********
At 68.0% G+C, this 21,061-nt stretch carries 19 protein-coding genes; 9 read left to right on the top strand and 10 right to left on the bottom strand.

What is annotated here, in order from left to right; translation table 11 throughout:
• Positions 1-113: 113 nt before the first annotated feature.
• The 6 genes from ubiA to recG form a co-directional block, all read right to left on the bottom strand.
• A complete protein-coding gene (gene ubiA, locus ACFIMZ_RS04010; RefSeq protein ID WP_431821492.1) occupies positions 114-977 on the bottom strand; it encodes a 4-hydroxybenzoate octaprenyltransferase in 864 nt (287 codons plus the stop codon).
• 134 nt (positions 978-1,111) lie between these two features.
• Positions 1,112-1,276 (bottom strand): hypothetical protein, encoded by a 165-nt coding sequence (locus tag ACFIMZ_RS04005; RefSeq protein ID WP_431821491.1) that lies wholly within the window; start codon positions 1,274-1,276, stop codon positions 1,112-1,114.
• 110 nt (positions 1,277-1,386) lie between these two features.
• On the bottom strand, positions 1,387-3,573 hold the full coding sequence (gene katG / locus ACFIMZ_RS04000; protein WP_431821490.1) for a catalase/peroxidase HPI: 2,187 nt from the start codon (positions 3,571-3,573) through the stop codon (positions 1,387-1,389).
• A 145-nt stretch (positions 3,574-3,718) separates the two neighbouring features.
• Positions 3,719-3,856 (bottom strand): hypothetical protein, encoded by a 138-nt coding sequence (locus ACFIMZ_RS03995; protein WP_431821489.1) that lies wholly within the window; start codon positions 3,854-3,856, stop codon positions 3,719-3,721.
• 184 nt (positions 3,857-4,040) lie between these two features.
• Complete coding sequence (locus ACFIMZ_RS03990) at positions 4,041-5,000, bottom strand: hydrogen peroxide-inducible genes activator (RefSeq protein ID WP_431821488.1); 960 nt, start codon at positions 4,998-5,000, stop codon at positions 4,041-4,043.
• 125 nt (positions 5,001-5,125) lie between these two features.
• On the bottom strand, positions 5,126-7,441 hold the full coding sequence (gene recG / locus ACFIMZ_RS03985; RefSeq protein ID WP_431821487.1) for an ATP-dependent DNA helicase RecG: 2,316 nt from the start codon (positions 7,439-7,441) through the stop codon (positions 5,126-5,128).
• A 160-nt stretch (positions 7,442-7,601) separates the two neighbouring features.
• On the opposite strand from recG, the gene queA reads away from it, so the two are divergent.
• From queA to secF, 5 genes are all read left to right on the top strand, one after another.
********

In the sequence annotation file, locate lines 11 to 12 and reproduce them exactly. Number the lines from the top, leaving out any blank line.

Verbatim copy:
• Positions 3,719-3,856 (bottom strand): hypothetical protein, encoded by a 138-nt coding sequence (locus ACFIMZ_RS03995; protein WP_431821489.1) that lies wholly within the window; start codon positions 3,854-3,856, stop codon positions 3,719-3,721.
• 184 nt (positions 3,857-4,040) lie between these two features.